Director: Hirokazu Koreeda
Writer: Hirokazu Koreeda
Starring: Hiroshi Abe, Yôko Maki, Satomi Kobayashi
After the death of his father, a private detective (Abe) who struggles to pay the child support money for his estranged son attempts to re-connect with his young son and ex-wife when a severe storm leads to them all having to spend the night at Abe’s mothers.
Another of the films that I was annoyed at myself for missing at the cinema in 2017 was the latest offering from Hirokazu Koreeda (or Kore-Eda depending on which website you look at), one of my favourite current directors. He is an auteur who makes films with seemingly quite simple stories, with the key focus on giving us relatable characters that the viewer cannot help but empathise and engage with. After the Storm is apparently one of Koreeda’s more personal films, as he wrote it shortly after his visiting his mother after his father’s death.
Koreeda is a filmmaker truly blessed with a gift for keeping things seemingly very simple, but yet giving us films that are truly engaging as he writes characters that we can easily relate to and care about. This makes what are often quite contrived narratives far more forgivable, and there is no denying that there is a certain amount of contrivance to how it comes about that our protagonist spends the night with his mother, ex-wife and son.
We spend a vast majority of the first half of the film with Abe, and he is very much a character with as many imperfections as the average human being, he is a very likeable and easy-going man whose heart is in the right place but struggles to incorporate any kind of structure into his life, and is also quite a weak man, which is the reason that he has a very bad gambling habit. There is no denying that he loves both his son and ex-wife, but as his ex-wife tells him, love is not enough.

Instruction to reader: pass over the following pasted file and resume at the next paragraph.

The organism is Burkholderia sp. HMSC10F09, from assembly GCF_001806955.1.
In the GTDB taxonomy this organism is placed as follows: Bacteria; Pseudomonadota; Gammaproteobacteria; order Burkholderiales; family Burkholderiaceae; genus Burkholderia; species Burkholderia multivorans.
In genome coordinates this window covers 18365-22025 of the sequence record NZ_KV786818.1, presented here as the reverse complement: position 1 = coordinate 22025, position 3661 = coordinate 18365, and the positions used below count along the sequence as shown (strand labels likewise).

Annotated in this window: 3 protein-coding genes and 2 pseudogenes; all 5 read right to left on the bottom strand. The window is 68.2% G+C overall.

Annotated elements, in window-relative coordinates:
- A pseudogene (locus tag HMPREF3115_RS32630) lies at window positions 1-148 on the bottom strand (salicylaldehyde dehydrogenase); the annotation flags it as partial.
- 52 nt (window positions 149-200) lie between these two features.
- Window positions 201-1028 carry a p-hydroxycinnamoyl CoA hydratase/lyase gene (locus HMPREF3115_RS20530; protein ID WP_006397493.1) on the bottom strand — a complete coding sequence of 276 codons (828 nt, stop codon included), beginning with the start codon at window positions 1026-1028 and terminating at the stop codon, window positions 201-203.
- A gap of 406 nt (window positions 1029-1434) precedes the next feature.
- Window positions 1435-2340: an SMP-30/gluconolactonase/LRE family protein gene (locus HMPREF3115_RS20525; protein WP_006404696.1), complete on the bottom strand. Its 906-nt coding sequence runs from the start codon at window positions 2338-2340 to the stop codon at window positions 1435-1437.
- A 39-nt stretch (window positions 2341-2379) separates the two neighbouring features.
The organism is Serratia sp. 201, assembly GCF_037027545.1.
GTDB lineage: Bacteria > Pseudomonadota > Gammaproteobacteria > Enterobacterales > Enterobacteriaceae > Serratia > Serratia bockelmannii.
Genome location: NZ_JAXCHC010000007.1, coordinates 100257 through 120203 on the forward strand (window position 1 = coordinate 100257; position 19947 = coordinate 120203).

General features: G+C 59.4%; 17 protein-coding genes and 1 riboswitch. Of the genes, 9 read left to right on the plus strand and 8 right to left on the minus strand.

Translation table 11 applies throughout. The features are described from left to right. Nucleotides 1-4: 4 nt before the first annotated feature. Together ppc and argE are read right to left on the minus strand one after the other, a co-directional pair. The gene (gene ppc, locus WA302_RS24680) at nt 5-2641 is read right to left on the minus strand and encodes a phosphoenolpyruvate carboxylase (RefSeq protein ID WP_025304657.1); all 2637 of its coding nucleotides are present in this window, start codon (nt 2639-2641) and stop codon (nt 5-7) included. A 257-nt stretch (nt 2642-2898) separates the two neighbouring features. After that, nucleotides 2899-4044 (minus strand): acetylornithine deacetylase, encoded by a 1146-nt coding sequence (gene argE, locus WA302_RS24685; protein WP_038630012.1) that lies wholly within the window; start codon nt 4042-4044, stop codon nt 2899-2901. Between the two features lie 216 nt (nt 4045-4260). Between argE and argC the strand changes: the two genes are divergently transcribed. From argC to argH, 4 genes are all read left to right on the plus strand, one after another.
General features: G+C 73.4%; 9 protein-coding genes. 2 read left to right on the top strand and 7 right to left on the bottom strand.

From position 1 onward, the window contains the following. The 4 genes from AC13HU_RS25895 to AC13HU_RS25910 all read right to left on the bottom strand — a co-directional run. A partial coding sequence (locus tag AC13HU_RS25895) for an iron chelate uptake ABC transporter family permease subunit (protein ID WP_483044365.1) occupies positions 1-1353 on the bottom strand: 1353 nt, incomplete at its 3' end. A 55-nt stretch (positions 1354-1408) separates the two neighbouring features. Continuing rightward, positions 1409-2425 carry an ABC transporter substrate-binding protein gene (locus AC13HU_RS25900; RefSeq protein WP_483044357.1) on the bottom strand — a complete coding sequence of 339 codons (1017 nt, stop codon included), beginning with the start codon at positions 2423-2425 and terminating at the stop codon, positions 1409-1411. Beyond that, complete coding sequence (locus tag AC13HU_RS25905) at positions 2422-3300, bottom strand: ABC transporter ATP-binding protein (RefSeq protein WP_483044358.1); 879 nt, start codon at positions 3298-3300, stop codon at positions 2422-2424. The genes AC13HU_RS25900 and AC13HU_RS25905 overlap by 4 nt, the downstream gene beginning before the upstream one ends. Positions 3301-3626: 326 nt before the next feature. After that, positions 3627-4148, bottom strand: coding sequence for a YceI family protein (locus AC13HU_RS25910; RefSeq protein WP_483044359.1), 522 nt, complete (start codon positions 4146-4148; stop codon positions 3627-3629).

Abe may certainly be flawed, but it is in portraying his character’s flaws that Koreeda excels, nothing is ever over emphasised, but always told in a matter-of-fact way, and the story unfolds at a measured pace and Koreeda lets the audience formulate their own opinions. As with all of Koreeda’s films there is plenty of gentle humour and a profound (but never excessively schmaltzy) sense of melancholy in that there is a bit of all of us in the character of the protagonist if we were to be brutally honest with ourselves; If being brutally honest with ourselves, a vast majority of us (if not all) are all deep down not quite living the exact life we want to be and are not quite the exact person that we truly want to be, and the reasons for this are often complex.
At just under two hours, the plot to After the Storm unfolds at an intentionally measured pace, with Koreeda giving us time to get familiar with our protagonist and understand him, and therefore be able to empathise with him. The scenes that then unfold individually between Abe and his ex-wife, and then with his son are depicted in a tone consistent with the rest of the film, and Koreeda skillfully avoids them oever becoming overly sentimental, and they are profoundly moving in their own way. Likewise, the film’s ending is tonally appropriate, and concludes what is a very touching and engaging film.
Yet another profound examination of the human condition by Hirokazu Koreeda; After the Storm is an engaging and moving drama, and the fact it is predominantly grounded in realism (a few narrative contrivances aside) only serves to enhance this.